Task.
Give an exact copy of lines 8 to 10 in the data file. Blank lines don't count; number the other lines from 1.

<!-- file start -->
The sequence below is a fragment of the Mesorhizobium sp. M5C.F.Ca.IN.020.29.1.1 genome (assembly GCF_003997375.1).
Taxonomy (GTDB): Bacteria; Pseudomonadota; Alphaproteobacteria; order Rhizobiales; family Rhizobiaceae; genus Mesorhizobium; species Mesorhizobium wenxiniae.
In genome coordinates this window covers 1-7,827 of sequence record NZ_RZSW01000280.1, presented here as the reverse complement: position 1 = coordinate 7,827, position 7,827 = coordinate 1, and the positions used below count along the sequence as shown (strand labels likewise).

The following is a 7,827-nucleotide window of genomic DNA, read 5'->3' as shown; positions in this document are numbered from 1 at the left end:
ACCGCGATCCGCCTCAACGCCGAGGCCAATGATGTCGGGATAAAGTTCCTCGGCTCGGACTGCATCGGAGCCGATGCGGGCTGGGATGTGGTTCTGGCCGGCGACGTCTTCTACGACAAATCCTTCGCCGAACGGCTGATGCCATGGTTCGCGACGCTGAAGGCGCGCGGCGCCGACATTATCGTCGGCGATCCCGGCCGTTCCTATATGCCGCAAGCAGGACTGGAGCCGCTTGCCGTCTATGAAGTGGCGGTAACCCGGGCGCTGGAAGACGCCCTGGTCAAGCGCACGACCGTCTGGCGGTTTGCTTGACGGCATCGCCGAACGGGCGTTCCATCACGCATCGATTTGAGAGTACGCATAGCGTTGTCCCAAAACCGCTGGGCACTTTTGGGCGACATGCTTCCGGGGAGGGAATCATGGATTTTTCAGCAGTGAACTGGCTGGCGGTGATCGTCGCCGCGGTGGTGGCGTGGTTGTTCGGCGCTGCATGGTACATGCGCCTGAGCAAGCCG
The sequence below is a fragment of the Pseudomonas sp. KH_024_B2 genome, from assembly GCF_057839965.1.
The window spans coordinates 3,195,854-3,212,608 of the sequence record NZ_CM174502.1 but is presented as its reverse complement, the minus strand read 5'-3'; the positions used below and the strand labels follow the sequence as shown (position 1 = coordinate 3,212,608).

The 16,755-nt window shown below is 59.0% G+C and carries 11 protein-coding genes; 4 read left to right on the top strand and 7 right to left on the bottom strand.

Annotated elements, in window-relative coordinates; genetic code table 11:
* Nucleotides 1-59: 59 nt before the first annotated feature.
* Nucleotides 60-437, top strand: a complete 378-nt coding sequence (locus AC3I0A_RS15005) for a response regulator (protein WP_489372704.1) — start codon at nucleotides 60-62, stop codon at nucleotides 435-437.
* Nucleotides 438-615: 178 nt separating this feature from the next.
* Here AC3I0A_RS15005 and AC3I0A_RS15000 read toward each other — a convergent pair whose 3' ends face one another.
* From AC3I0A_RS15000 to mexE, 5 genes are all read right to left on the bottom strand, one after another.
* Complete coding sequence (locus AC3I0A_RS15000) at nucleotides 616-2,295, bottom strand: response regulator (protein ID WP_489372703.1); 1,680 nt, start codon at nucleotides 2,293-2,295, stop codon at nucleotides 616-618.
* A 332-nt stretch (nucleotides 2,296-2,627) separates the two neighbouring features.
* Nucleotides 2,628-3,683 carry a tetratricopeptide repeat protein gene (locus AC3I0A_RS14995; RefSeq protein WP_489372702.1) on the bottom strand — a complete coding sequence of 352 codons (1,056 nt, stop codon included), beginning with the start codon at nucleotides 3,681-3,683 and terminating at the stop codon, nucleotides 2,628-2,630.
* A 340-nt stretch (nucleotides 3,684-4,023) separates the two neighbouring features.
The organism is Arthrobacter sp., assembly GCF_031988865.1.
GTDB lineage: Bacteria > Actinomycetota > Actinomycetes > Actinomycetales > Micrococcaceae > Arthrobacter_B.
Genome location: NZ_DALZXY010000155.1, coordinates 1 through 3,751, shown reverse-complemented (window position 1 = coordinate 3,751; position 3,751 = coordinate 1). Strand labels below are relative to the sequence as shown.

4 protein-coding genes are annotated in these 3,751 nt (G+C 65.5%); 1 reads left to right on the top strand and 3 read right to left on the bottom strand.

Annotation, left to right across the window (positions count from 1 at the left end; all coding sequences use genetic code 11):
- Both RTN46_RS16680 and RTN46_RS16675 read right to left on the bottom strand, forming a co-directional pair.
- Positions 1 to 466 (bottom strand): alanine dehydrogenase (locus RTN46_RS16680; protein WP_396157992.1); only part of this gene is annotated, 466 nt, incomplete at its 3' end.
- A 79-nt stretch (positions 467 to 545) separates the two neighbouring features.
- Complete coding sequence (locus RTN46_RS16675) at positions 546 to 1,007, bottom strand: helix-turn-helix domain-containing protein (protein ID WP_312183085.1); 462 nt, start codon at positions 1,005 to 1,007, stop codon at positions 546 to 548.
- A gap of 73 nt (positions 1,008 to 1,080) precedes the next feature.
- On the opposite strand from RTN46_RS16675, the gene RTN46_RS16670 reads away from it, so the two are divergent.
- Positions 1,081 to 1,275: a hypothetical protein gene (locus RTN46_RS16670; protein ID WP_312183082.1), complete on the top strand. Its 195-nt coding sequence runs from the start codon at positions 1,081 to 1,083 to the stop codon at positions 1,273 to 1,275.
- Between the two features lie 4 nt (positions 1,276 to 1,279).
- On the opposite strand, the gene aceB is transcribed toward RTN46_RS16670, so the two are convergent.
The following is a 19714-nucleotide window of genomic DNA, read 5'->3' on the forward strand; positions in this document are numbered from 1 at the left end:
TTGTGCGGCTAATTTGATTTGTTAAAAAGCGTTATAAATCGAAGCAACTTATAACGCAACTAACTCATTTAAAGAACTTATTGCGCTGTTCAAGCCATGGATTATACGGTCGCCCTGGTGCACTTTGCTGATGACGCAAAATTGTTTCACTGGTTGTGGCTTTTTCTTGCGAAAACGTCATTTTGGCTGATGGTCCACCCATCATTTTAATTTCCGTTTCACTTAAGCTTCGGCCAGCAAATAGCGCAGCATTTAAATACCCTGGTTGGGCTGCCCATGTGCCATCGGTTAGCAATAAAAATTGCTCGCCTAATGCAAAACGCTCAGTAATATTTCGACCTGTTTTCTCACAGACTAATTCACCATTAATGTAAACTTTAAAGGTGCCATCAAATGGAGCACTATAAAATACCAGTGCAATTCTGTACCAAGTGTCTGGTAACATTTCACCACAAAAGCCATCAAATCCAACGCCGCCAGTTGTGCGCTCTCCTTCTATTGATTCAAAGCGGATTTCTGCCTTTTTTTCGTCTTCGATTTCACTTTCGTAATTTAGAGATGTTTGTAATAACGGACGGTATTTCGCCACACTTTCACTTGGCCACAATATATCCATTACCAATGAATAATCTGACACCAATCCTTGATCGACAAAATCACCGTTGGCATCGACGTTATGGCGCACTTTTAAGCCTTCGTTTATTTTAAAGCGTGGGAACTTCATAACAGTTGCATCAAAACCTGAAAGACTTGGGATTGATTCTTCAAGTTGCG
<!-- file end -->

The 16,755-nt window shown below is 59.0% G+C and carries 11 protein-coding genes; 4 read left to right on the top strand and 7 right to left on the bottom strand.

Annotated elements, in window-relative coordinates; genetic code table 11:
* Nucleotides 1-59: 59 nt before the first annotated feature.